In what could be a significant step toward his planned return to the NFL, free agent cornerback Ty Law will work out on Monday for Detroit Lions management officials and coaches, his second visit with the team this offseason.
The four-time Pro Bowl performer, released by the New England Patriots in February, has been rehabilitating his surgically-repaired left foot in Miami. The injury limited the 10-year veteran to just seven appearances in 2004 and he finished the season on the injured reserve list.
The session in Detroit will be at least the second recent workout for Law, who had a June 22 workout in Jacksonville for Jaguars officials.
It is not known how extensive the audition will be. But if the Lions are serious about the possibility of pursuing Law, they likely will want to see him make hard cuts as they try to determine exactly where he stands in his recovery. Law has said in recent weeks that he is close to being 100 percent recovered from the injury.
Last week, Lisa Kearns of the Miami-based SportFit Rehab and Training, the physical therapist and exercise physiologist who has been working with Law for months now, told ESPN.com that she felt the star cornerback was very close to being able to audition for any interested suitors. Kearns said she was confident Law would play in the NFL in 2005 and would perform at a high level.
"He's just about there [in his recovery]," said Kearns. "He's able to make hard cuts now and we've just got to turn that up some. But I think he looks just great."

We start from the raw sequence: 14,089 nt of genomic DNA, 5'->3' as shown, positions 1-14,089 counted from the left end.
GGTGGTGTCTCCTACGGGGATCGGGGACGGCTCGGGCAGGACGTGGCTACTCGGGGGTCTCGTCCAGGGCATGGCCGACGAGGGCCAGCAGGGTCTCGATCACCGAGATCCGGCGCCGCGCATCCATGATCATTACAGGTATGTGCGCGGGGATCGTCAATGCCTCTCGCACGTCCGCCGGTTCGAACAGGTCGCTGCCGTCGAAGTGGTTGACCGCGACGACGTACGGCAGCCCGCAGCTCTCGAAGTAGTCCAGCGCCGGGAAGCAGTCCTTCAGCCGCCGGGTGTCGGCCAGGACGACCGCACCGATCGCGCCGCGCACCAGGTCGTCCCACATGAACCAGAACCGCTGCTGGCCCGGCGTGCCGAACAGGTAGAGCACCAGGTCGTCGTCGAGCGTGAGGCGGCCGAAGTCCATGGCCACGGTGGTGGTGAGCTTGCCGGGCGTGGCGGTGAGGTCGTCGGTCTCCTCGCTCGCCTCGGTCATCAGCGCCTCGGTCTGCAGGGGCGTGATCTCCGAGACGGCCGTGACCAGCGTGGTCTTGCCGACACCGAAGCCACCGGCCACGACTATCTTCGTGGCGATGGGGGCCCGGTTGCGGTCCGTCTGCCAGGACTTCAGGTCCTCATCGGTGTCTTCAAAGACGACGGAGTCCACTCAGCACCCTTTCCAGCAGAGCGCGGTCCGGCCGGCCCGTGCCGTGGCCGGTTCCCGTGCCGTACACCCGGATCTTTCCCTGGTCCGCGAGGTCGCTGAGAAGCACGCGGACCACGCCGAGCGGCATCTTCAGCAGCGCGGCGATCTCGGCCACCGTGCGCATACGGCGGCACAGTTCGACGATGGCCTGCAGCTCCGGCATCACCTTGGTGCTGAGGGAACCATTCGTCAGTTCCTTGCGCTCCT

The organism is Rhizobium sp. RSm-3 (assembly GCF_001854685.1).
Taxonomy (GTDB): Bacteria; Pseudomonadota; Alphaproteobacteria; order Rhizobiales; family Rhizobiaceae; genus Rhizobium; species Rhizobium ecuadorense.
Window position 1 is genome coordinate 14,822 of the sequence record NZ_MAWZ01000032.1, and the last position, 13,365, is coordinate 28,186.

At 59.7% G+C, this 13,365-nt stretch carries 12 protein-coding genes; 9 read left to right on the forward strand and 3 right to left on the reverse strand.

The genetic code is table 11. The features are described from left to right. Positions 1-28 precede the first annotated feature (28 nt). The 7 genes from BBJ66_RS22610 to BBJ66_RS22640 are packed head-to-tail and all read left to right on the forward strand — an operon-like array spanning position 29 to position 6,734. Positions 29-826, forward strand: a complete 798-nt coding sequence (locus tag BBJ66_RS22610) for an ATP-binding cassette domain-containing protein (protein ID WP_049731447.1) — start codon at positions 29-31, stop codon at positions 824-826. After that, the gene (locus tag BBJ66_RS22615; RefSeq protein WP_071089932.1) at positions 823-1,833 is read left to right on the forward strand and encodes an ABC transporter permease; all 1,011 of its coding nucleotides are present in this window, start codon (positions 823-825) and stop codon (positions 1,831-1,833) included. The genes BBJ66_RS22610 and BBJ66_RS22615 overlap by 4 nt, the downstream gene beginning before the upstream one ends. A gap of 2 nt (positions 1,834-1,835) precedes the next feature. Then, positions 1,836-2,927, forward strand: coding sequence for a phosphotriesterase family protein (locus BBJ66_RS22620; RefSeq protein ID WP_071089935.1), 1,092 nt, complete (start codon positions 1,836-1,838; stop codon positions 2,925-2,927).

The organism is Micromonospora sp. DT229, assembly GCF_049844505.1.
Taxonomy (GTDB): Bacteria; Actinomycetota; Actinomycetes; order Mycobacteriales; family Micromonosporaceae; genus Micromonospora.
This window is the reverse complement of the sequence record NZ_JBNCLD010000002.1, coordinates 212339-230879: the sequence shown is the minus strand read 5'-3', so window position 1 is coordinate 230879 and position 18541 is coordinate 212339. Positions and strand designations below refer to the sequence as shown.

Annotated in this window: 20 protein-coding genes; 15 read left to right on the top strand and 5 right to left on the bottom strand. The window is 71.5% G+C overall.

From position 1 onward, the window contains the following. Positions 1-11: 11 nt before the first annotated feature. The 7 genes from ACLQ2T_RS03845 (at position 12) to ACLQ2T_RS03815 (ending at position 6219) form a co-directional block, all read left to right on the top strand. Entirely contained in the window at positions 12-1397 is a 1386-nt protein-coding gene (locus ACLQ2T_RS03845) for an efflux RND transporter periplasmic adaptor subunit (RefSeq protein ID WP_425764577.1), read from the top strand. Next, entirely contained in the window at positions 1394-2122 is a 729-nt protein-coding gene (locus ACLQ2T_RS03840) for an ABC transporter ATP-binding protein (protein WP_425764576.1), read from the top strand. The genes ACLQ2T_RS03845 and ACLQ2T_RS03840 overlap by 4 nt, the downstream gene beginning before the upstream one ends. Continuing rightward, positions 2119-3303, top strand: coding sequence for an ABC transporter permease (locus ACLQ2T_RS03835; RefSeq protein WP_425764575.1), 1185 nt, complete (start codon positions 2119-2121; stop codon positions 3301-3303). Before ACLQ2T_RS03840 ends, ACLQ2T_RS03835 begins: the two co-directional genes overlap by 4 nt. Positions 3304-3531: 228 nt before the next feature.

That sentiment was echoed by another Kearns client, former Cleveland quarterback Tim Couch, who recently threw to Law during one of his own rehabilitation sessions.
"I don't want to place a percentage on where I feel like he is," said Couch. "That wouldn't be fair to him. But I know that he looked good and he moved well. [It's] just my opinion, but I think he'll be a big-time player again."
About a half-dozen franchises, with varying degrees of interest and potential commitment financially, have continued to monitor Law's rehabilitation. Agent Carl Poston told The Boston Globe that he has received contract proposals from some clubs, and characterized the offers as varying between "hamburger and filet mignon." Law has reiterated several times during his recovery that he will not sign a minimum salary contract.
The Lions have not been mentioned lately as one of the teams still chasing Law. But if the veteran cornerback performs well in his workout, Detroit could become serious about him. The Lions have one Pro Bowl-caliber cornerback in Dre Bly and their other starter, Fernando Bryant is viewed as a solid defender, but one coming off a subpar season that was affected by injuries.
Detroit signed veteran free agent cornerback R.W. McQuarters two months ago, after he was released by the Chicago Bears, and invested a third-round draft choice on former Stanford corner Stanley Wilson.
Law, 31, has 36 career interceptions and 122 passes defensed in 141 games, all with New England, which selected the former University of Michigan star in the first round of the 1995 draft.